Civil Rights

Clarence Mitchell Jr

Clarence Mitchell Jr. was an influential civil rights leader and lobbyist in the United States. He was born on March 8, 1911, in Baltimore, Maryland, and died on March 19, 1984. Mitchell served as the chief lobbyist for the National Association for the Advancement of Colored People (NAACP) from 1950 to 1978. During his tenure, he played a crucial role in advancing civil rights legislation and fighting against racial discrimination in the United States. Mitchell’s lobbying efforts were instrumental in the passage of several key civil rights bills, including the Civil Rights Acts of 1957, 1960, 1964, and 1968, as well as the Voting Rights Act of 1965.

Clarence Mitchell and President Lyndon Johnson at the signing of the Civil Rights Act of 1968. Mitchell was the leader

As the NAACP’s principal lobbyist, Mitchell worked tirelessly to secure support for civil rights legislation from members of Congress and played a vital role in building coalitions with other organizations and influential individuals. His work included meeting with lawmakers, negotiating compromises, and advocating for equal rights and justice for African Americans.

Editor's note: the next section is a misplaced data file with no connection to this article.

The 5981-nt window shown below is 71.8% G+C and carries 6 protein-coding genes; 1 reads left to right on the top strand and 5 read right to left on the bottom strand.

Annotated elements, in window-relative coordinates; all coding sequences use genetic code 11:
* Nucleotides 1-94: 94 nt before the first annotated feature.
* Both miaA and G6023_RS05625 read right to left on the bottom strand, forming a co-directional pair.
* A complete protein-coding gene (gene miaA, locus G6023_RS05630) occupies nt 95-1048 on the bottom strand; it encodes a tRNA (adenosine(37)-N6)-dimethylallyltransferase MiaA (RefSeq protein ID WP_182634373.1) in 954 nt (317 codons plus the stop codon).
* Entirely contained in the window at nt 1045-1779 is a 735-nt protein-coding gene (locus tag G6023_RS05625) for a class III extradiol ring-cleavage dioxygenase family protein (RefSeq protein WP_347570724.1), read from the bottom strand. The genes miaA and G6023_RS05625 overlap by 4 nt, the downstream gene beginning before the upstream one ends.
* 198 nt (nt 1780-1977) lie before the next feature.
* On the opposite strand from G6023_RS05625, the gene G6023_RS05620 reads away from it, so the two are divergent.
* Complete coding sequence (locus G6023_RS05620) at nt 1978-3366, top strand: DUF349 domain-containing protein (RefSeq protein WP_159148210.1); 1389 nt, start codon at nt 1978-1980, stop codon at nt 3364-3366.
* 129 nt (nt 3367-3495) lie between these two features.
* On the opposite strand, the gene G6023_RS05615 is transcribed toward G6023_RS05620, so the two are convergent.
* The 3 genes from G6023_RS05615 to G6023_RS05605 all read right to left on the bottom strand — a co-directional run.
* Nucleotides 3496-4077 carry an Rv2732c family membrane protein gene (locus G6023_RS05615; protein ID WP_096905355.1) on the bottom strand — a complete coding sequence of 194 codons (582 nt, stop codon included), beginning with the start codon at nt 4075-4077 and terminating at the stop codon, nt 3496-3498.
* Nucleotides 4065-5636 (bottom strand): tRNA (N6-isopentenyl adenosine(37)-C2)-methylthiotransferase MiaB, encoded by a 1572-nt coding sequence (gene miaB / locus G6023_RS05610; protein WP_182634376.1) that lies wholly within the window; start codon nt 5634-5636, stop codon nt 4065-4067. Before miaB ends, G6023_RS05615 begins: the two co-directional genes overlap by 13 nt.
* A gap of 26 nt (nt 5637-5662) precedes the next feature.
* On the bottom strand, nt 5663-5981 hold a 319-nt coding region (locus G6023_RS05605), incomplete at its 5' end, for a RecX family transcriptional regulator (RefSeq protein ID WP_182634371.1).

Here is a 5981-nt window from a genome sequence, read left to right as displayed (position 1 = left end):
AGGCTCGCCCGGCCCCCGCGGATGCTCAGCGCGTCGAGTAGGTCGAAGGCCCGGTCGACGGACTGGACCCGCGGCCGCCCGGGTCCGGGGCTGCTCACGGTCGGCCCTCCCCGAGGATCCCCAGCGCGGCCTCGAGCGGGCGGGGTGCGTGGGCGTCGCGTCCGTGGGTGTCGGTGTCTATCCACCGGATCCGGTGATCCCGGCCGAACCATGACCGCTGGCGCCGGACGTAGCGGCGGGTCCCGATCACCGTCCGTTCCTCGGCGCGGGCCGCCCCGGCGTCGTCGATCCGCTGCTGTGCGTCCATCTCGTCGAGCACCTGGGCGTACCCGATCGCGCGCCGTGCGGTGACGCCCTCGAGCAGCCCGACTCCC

Mitchell’s contributions to the civil rights movement earned him the nickname the “101st Senator” due to his effective lobbying efforts in the halls of Congress. He was known for his strategic skills, persuasive arguments, and commitment to advancing civil rights for African Americans.

Mitchell Family. Juanita Jackson Mitchell, Clarence Mitchell III (standing), Clarence Mitchell, Jr., and Keiffer Mitchell.

Clarence Mitchell Jr. dedicated his life to the fight for racial equality and justice, leaving a significant impact on the civil rights movement in the United States. His efforts helped shape the legislative landscape and paved the way for greater equality and civil rights protections for African Americans.

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